24 Jun 2009
Leading executives are already making plans for what happens after the downturn.
At last week's LASER World of Photonics show in Munich, Germany, CEOs from the industry's biggest optics companies offered their opinions on the technologies and markets that will lift the photonics industry back onto its long-term growth trajectory. Neatly sidestepping the question of how their businesses will cope with the next six months, the executives imagined themselves transported to the more positive business environment that's expected to emerge by the end of the year.
The theme of the roundtable discussion, entitled "Optical Technologies: Bright Hopes in Times of Crisis", embraced the notion that technological innovation will continue to drive prosperity in the photonics sector. "The innovation cycles are shorter in photonics, and that offers real opportunities for optics companies," said Gerd Litfin, president of the German Physical Society, who moderated the discussion.
John Ambroseo, president and CEO of US laser manufacturer Coherent, kicked off by explaining why his company is putting its investment dollars into ultrashort-pulse lasers. "Short-pulse lasers have been in use for 20–30 years, and commercialization is now happening in a substantial way," he explained. "The technology now meets the needs of the applications, but innovation in the component space is needed to deliver on ROI [return on investment]."
Photovoltaics was also highlighted as a growth area. "The solar industry has slowed down, but progress is still being made to improve efficiencies," said Günther Braun, president and CEO of Rofin-Sinar. Braun pointed out that the US government's stimulus package has also allocated funding to photovoltaics, in particular to the development of thin-film solar cells that make greater use of laser-based fabrication techniques.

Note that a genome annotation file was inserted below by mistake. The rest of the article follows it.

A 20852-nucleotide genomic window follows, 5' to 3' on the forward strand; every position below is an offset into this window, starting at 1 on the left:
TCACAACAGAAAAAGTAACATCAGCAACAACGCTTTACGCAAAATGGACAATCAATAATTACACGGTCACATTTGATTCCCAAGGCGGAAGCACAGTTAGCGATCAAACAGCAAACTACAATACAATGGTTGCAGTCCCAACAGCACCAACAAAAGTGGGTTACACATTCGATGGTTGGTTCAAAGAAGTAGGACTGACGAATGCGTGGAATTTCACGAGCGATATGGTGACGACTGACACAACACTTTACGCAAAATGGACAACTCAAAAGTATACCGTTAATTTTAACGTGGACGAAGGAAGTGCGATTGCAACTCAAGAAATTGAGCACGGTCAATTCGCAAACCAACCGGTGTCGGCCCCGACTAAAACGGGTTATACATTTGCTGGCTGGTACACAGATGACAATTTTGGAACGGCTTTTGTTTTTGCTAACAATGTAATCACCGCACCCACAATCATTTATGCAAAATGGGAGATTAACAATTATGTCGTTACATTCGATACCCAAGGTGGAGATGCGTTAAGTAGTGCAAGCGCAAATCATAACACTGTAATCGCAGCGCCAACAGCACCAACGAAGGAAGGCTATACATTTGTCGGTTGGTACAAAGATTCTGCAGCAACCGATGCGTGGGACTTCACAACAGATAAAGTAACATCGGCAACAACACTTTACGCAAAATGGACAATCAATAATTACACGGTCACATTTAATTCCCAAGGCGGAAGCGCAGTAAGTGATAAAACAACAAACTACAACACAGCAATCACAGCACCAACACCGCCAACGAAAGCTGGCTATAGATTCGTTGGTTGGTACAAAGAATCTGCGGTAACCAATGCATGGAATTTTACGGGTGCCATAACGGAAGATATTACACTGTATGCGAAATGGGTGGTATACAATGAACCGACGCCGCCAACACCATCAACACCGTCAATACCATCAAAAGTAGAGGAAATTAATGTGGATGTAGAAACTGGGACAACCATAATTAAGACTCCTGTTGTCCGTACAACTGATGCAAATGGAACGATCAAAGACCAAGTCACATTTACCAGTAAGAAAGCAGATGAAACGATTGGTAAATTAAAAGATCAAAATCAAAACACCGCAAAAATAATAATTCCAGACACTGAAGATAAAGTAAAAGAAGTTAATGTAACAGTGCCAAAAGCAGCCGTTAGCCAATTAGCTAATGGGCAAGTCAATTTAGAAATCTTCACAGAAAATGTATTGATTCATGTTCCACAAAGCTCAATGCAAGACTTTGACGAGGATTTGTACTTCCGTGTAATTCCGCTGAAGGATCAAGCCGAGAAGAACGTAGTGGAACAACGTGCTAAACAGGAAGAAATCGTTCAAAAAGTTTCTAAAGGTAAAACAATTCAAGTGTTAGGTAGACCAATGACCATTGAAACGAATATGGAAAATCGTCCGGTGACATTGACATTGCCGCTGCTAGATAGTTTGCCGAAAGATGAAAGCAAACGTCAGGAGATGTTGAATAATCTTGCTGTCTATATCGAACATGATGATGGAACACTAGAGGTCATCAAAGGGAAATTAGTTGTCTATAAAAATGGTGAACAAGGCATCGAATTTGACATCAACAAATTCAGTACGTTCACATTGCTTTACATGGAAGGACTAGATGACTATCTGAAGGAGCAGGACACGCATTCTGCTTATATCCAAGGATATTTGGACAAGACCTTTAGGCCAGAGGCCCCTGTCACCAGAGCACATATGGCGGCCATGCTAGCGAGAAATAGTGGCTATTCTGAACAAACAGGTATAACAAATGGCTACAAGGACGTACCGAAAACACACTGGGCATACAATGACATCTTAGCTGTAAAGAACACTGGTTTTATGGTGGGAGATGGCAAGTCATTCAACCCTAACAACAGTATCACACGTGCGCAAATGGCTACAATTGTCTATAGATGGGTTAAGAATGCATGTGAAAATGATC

Yunfeng Gao, president of Chinese laser maker Han's Laser Technology, commented that photovoltaics is emerging as a driver in the Asian market. While China has seen the same downward slope in the industrial-laser business, Gao maintained that laser sales to more specialist sectors are still enjoying double-digit growth. "A lot of companies have entered the Chinese market, which has led to intense competition," he said.
Variations on a theme Other panellists noted the contrasting regional approaches to product innovation. "Some markets, such as Japan, are focused on new product development for the consumer and semiconductor businesses, but elsewhere our customers are really focused on getting the cost out of the system," said Stuart Schoenmann of CVI Melles Griot. Coherent's Ambroseo agreed, pointing out that customers aren't just focused on the cost of the equipment, but also on improving the efficiency of their manufacturing processes.
In a tacit admission that industrial markets remain challenging, many of the commentators were keen to highlight opportunities in the research and defence markets. "We see the research market as recession-proof, but it's not yet clear how the US stimulus package will impact on the photonics sector because it's all still on paper," said Ambroseo.
Ulrich Simon, president and CEO of Carl Zeiss, cautioned that governments are spending on R&D this year to mitigate against the economic crisis, but that funding might fall once the economic outlook improves. However, he anticipates that the stimulus package will help to drive growth through to year-end, and will ensure continued stability in 2010.
Meanwhile, Benoit Bazire of Qioptiq highlighted two emerging dynamics in the military sector. "Big defence programmes are at risk, but the priority now is to develop technologies that protect soldiers in the field." As a result, he said, Qioptiq has seen demand for night-vision equipment grow by around 25% in the last year. Schoenmann added that thermal-imaging equipment has also become a significant growth market for CVI.
Despite the positive messages, it was clear that even the biggest optics companies are using this enforced downtime to prepare for an economic upswing. "Everyone is working for the future," explained Bazire. "Optics is an enabling technology, and it will be there when new projects are signed off. No one is cutting R&D."